A recent analysis by the Jean-Jaurès Foundation, a think tank linked to the Socialist Party, predicted that Le Pen could defeat Macron if enough voters abstained from casting ballots in the run-off election:
"When we ask the French population what they feel when they see or hear Emmanuel Macron, the four emotions that stand out the most are all deeply negative. It is above all with a feeling of 'anger' (28%), 'despair' (21%), 'disgust' (21%) and 'shame' (21%) that the French think about Macron.... We must not lose sight of the fact that he is particularly hated by a substantial part of the electorate....
"Republican sympathizers express more negative emotions towards Emmanuel Macron than towards Marine Le Pen. Certainly, this rejection of Emmanuel Macron, observed among a large part of the population, would handicap the outgoing president with a view to a second round."
An Ifop poll published by the French newspaper Journal du Dimanche on April 24 found that 86% of those surveyed said that security — terrorism and delinquency — will be a top issue in the coming election. The importance of the security issue has jumped by 26 points since May 2020, according to Ifop.
Suburbs Are Breeding Grounds for Islamic Extremism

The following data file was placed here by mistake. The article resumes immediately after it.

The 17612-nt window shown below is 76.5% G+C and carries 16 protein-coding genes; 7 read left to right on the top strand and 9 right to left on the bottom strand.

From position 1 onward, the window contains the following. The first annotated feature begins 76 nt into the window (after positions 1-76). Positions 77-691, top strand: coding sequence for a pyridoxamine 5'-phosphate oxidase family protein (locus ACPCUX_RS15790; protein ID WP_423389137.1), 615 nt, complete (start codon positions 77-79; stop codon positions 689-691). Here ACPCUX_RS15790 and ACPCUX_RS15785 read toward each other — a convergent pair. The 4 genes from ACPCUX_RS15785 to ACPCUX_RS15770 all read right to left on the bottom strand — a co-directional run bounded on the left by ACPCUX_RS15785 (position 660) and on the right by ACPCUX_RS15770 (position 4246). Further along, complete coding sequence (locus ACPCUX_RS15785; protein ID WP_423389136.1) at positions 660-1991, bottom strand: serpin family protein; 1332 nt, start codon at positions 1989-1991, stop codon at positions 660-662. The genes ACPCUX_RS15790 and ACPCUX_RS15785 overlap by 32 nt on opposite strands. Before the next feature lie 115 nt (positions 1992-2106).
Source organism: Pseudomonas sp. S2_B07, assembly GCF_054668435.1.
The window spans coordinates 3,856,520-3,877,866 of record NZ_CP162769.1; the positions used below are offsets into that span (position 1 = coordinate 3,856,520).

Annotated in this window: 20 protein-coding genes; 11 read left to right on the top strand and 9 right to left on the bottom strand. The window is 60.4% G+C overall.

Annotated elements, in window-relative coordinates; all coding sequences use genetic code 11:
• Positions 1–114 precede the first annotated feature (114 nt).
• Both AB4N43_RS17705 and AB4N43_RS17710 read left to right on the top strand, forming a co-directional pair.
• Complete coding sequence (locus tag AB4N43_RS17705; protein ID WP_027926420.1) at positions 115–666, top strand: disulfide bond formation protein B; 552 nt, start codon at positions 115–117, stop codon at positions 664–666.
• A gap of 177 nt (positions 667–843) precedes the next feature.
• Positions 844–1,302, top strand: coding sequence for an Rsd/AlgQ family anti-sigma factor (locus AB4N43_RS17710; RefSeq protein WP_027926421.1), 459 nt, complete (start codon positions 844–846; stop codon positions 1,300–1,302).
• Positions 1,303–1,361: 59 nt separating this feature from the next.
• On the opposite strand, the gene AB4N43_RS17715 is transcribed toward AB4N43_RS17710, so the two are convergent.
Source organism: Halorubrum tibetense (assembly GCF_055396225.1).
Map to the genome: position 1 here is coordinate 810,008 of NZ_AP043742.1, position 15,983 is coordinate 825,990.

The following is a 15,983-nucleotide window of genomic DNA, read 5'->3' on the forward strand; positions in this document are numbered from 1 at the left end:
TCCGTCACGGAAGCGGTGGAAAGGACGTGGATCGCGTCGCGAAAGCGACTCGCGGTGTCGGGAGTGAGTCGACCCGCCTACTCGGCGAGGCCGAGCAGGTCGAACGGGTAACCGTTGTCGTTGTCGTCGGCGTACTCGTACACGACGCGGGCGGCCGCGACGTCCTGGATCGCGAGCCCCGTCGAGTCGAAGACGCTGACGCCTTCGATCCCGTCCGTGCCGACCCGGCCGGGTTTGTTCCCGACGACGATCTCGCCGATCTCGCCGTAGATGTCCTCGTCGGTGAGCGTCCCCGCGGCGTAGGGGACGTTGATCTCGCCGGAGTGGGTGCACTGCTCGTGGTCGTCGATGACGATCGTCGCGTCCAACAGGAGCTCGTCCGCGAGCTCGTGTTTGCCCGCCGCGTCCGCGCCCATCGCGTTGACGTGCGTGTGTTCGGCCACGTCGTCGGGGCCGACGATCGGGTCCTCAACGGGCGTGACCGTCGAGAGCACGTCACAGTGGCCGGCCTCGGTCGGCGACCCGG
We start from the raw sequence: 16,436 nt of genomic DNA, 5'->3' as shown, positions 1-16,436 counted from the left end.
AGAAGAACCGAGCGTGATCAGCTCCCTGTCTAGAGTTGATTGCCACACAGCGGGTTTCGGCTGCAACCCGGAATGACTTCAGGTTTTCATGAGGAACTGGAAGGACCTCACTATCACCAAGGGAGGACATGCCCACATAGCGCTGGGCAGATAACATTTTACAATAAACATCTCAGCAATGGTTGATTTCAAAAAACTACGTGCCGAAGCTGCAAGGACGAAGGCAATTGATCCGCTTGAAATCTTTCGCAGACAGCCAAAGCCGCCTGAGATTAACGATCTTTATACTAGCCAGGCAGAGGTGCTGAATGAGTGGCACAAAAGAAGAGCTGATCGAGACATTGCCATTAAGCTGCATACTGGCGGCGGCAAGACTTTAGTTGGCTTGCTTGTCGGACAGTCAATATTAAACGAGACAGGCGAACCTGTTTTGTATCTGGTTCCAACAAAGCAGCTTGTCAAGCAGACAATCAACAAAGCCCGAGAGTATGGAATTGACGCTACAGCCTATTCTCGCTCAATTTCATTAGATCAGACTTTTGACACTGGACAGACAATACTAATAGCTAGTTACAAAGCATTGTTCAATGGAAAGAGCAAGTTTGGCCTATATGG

The Muslim population of France is currently estimated at around six million, or roughly nine percent of the total population, according to a recent survey by Pew Research. No one, in fact, knows the exact number of Muslims in France, and even Pew admits that "France hasn't measured religion in a nationwide census since 1872."
What is known, however, is that millions of Muslims in France are permanently hidden from the official statistics. French analyst Yves Mamou explains:
"This figure [six million] does even not take into consideration the Muslim population that immigrated to France from North Africa in the 1960s and early 1970s. There are a few million of them — nobody knows how many exactly. They became French very early, and for demographers, their grandchildren and great-grandchildren are not regarded as immigrants anymore. These Muslims are, rather, integrated into statistics as French citizens born of French parents. They are Muslim, but under the statistics radar."